the senses. In this metropolis of almost twenty million set on the coast of the glittering Arabian
Sea, contradictions are everywhere. Fabulous wealth sits alongside dire poverty and crowning it all
is the dizzying glamour and energy of Bollywood, the keystone of India's vast film industry.

But something is amiss in the city of dreams. Sordid revelations of a casting couch culture have
rocked the town.

SAKSHI SIVANANDA: [Actor] I'm going to sit and say I am not going to take to the casting couch and
I'm going to like stick to my own thing, I would have people tell me like, why are you stupid? It's
a professional hazard and you've got to go with it.

MAHESH BHATT: [Film maker] People in a position of power exploit the weak, the vulnerable. That
seems to be the perverse side of human nature.

SHOBHA DE: [Author] I'd say eighty percent of all the big acting roles and even some of the minor
ones...

DATTA: Eight percent?

SHOBHA BHATT: Eighty percent. As high as that.

DATTA: So are the seductive fantasies of India's Masala movies based on something more sinister?
Are film roles being traded for sex in Bollywood?

The issue first surfaced when this was beamed into millions of Indian living rooms [news report]. A
popular Bollywood actor called Shakti Kapoor was trapped in an elaborately planned sting operation
by the news channel India TV. Shakti specialises in playing villains but here he was the bad guy in
real life.

In the footage he's seen propositioning an undercover reporter who's posing as an aspiring actress.
A drunk Kapoor is caught offering to help her career in exchange for sex, something he claimed,
sensationally, was common practice in Bollywood, even amongst its biggest stars.

MAHESH BHATT: It really took the nation by storm. That Sunday, people did not go to the temples or
to the churches or their mosques. They sat riveted in front of the television screen.

SHAKTI KAPOOR: [On news report] Now you listen to me. I want to make love to you. I want to make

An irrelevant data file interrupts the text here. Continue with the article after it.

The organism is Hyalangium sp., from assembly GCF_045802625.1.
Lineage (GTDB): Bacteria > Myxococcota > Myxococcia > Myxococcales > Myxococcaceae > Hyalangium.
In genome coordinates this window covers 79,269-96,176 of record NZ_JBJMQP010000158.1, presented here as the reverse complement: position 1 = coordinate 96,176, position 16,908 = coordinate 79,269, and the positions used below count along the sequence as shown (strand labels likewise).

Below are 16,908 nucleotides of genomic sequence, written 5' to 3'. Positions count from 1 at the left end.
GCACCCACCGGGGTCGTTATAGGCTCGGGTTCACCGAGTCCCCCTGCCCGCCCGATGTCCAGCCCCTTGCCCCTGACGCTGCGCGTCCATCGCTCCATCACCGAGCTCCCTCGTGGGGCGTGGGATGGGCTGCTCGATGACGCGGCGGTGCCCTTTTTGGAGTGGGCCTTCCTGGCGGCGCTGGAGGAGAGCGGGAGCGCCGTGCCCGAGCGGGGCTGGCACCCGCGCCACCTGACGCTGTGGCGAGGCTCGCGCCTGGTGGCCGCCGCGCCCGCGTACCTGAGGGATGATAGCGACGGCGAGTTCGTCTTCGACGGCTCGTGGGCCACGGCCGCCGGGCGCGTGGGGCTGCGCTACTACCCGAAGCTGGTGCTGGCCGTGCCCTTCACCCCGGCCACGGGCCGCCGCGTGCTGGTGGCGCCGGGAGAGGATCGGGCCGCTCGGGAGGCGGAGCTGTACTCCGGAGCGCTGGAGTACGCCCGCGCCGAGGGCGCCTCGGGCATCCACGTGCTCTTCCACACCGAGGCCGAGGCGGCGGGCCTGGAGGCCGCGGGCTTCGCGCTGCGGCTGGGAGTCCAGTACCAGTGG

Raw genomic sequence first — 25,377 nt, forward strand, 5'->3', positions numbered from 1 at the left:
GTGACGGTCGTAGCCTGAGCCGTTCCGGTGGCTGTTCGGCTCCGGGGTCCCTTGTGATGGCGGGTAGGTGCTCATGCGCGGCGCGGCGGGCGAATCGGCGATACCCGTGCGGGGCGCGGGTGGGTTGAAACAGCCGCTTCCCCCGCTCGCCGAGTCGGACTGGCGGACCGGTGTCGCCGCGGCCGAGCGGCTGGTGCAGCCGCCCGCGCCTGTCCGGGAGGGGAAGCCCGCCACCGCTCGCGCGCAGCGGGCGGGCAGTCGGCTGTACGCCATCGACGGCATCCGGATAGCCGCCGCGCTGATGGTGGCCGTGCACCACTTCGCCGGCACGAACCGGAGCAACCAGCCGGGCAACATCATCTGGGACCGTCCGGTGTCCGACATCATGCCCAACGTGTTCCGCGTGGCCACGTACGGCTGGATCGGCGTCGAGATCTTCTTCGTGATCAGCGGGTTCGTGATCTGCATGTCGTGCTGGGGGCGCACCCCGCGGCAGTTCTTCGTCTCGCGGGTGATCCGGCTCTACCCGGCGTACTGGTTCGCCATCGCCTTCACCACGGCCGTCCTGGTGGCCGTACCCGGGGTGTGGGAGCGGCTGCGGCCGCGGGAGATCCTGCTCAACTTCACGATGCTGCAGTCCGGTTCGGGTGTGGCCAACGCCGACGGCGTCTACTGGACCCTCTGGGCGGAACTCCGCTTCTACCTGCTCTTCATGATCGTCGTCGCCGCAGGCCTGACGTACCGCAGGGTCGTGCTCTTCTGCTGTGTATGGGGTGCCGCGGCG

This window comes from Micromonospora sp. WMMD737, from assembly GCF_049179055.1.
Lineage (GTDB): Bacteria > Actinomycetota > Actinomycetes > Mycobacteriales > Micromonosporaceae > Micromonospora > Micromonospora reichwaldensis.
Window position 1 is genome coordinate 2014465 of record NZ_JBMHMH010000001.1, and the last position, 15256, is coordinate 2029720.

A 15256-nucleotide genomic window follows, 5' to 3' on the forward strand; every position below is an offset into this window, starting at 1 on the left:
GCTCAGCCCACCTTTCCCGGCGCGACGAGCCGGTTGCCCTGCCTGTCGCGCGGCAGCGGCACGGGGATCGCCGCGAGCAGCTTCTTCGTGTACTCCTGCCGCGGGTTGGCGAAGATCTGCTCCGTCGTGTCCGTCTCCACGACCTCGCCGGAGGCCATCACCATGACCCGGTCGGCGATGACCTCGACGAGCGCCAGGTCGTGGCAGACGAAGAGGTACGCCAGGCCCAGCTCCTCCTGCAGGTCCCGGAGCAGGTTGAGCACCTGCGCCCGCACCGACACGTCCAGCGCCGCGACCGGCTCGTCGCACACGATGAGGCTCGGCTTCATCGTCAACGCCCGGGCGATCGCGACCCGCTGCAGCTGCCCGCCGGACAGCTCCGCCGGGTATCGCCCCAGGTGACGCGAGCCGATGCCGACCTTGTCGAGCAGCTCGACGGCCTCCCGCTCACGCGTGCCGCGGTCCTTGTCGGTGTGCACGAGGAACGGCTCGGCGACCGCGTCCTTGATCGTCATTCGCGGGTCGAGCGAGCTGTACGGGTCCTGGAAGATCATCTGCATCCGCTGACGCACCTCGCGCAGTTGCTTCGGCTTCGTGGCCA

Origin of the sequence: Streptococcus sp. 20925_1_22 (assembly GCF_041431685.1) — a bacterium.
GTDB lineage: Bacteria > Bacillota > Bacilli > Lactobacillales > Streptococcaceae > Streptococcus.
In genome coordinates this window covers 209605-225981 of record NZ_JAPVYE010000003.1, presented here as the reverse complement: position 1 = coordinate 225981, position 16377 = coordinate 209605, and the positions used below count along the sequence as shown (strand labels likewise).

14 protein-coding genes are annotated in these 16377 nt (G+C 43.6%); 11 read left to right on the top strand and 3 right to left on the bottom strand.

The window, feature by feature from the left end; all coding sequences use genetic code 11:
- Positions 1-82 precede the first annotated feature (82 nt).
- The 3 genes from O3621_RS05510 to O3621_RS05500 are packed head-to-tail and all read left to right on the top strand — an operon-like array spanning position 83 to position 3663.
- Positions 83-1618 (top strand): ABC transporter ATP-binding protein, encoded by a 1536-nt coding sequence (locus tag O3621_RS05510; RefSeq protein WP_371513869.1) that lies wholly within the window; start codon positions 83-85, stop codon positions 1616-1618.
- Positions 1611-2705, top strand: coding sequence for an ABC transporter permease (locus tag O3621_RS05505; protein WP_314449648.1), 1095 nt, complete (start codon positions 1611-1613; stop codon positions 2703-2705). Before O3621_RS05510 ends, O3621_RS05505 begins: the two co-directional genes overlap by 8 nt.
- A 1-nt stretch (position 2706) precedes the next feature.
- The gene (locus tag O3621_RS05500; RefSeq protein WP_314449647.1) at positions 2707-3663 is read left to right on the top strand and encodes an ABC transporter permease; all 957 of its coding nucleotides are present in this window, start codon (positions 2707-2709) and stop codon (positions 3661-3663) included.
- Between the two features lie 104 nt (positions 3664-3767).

love to you, I want to kiss you. And if you don't want to do that, it's cool. But I've got to go.

DATTA: India TV weren't slow to see the impact of their story. They ran it continuously on their
rolling news. Here was the proof they claimed of the problem that the Indian film industry refuse
to confront. In the days following, the expose was dissected endlessly and friends and colleagues
spurned Shakti.

His twenty seven year career as a screen villain appeared to be on its last legs. Well I've come to
the glamorous district of Juhu where most of the film set live to meet Shakti Kapoor and hear what
he's got to say for himself.

Hello! Hi. Shakti Kapoor? Hi nice to meet you.

SHAKTI KAPOOR: Nice to meet you.

DATTA: From the BBC. My goodness look at all of this!

SHAKTI KAPOOR: This is all my work. My films, my silver jubilees, golden jubilees, all my awards.

DATTA: The corridor of fame.

SHAKTI KAPOOR: The corridor of a lot of hard work.

DATTA: So tell me about the night of Sunday, March the 13th and when...

SHAKTI KAPOOR: March the 13th...

DATTA: And when the infamous broadcast happened.

SHAKTI KAPOOR: [Actor] Yeah it was one of those nightmares. It was actually one of the worst days
in my entire life. I was on the road, coming back home and I was speaking to my daughter who said
Shakti there is this woman who entered the room. She tells to sit and you want to go and she says
no sit and she makes you sit. She offers you a drink and Papa, I mean you don't even know the
camera's on and you, I mean you guys are discussing sex.

DATTA: Your daughter was telling you this?

SHAKTI KAPOOR: Yeah cause I was on the way and she said nothing doing Papa come home. And she was
crying.

DATTA: So she was watching you.

SHAKTI KAPOOR: Yeah and she was crying. I said oh shit. I mean...

DATTA: What about your wife was she here?

SHAKTI KAPOOR: She was in the States luckily for me otherwise she would have killed me but there
was such an evil reaction from the entire country at that time, the entire film industry they
thought that I've done about ten to twenty murders at one time. It was like I was a terrorist. I
felt like crazy. I mean I said how could this happen to anyone?

DATTA: Just four days later the controversy escalated. India TV ran an identical sting on a young
television star and the channel warned that more exposes were in the pipeline, sensing real danger,
the cinema world went on the offensive. Some of Bollywood's biggest screen heroes came out and
condemned India TV for its methods and its motives.

What was the impact on the film industry here?

MAHESH BHATT: Shock. Like an animal trapped in the glare of a headlight. Immobilised, paralysed.
Then came outrage. Then came denial. And they haven't moved out of the denial mode since then.

DATTA: Mumbai is full of beautiful young people knocking on doors trying to get a break and with
the explosion in Bollywood's popularity in the UK, there's also a steady influx of British women
who've set their cap on making it big here. I met up with a British Asian actress, Rani Vishnu.

So you didn't have an agent, so how did you start approaching directors and producers? What did you
do?

RANI VISHNU: I actually knocked on the doors. I marketed myself so I approached them myself.